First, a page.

“Refinery runs are down but they’re still pulling more Canadian heavies,” said RS Energy Group senior associate Stephanie Kainz, noting that Canadian oil companies have also shut in so much production that there is now available pipeline space to move all the barrels currently being produced.
Canadian oil exports to the U.S. slipped to 3.04 million barrels per day on average in the first three weeks of May, its lowest level in close to four years, according to the U.S. Department of Energy.
On Monday, WCS was trading at US$24.67 per barrel midday, around a US$10 discount to WTI. That spread is still smaller than the average WCS/WTI differential over the last three years, but it’s a much more accurate reflection of the roughly $8 per barrel cost to move oil through a pipeline to the U.S. Midwest, said Kevin Birn, IHS Markit’s vice-president, North American crude oil markets.
Currently, the vast majority of Canadian oil is shipped to the U.S. Midwest market and that has “has contributed to a tremendous amount of price uncertainty (with WCS),” Birn said.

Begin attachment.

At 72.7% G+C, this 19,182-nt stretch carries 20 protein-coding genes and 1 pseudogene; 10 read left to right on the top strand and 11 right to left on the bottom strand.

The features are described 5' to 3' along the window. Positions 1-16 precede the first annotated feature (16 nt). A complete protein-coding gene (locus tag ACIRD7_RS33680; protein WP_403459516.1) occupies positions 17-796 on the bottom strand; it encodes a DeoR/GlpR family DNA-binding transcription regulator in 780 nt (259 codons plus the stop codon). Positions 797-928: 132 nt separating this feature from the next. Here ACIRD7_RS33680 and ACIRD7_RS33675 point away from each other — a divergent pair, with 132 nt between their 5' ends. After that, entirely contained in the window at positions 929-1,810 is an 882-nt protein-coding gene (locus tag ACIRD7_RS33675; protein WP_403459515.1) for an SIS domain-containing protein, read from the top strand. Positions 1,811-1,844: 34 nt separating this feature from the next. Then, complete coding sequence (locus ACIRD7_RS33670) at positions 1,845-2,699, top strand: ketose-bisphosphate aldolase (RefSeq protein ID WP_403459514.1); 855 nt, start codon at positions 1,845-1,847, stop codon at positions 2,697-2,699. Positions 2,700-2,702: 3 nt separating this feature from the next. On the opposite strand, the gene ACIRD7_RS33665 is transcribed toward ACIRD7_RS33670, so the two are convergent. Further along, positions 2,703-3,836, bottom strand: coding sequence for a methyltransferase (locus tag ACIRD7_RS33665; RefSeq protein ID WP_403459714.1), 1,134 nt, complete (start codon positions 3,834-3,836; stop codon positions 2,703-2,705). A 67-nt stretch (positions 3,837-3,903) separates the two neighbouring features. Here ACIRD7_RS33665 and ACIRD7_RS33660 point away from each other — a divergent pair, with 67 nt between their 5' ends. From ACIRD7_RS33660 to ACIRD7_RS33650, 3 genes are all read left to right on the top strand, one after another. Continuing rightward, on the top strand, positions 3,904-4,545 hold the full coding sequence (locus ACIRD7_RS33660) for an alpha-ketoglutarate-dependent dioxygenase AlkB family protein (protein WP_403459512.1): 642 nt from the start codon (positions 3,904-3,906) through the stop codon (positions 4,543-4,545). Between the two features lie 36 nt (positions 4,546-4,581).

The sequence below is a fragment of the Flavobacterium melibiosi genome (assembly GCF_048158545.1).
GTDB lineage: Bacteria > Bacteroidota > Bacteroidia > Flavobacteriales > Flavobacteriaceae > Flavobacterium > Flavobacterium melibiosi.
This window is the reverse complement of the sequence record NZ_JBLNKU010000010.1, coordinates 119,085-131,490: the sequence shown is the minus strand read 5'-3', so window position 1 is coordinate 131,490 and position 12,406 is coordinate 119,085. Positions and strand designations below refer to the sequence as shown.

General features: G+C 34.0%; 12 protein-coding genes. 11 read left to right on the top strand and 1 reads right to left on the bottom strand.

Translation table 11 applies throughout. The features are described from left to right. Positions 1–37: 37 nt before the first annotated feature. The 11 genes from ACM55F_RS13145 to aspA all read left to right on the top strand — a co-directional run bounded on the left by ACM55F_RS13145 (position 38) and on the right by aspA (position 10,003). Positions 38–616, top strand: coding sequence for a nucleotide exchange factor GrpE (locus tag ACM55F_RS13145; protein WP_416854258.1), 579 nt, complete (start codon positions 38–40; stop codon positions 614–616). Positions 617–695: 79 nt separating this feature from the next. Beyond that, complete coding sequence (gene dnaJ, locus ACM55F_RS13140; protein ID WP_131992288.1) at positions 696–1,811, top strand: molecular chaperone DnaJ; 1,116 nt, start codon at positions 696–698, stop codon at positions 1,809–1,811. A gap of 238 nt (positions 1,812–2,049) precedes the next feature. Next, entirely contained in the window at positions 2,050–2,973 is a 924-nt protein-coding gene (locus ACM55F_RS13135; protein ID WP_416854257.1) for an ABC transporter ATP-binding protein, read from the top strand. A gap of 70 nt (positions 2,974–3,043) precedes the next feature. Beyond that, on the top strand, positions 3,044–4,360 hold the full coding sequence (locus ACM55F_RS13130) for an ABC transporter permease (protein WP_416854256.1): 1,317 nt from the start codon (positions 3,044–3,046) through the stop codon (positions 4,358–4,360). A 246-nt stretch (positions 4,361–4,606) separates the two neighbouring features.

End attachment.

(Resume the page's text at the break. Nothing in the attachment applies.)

In the future, if the Trans Mountain Expansion and Keystone XL pipelines are built, WCS prices should also be less volatile as Canadian heavy oil producers will have the option to send their crude to multiple markets, including Asian markets, the U.S. Gulf Coast or the U.S. Midwest.
Having the choice to send crude to different destinations will make the WCS price less volatile.
“You’ll be subject to the volatility of the global market but you won’t be subject to even greater volatility than the global market,” Birn said.
At Auspice Capital, Pickering says he’s aware that the outlook for WCS production and pricing is better in the coming years than it has been in the past five years as new pipelines are built.
Still, he said, his company’s main business is managing funds for major investors including parts of Alberta’s teachers’ retirement funds and it wouldn’t indefinitely continue supporting an ETF that investors treated with apathy.
“We knew this was a great market to trade. We knew it was becoming an extraordinarily important barrel to the U.S. refinery system. We didn’t think it would take five years to get to where we are on Trans Mountain and everything else,” Pickering said.
Ironically, Pickering said he’s had hundreds of phone calls and emails in recent weeks from investors that want to trade the commodity while WCS and WTI prices were gyrating. But it was too late.
While new pipelines are under construction their completion dates remain uncertain, which left Pickering and his team wondering: “How long do we have to wait?”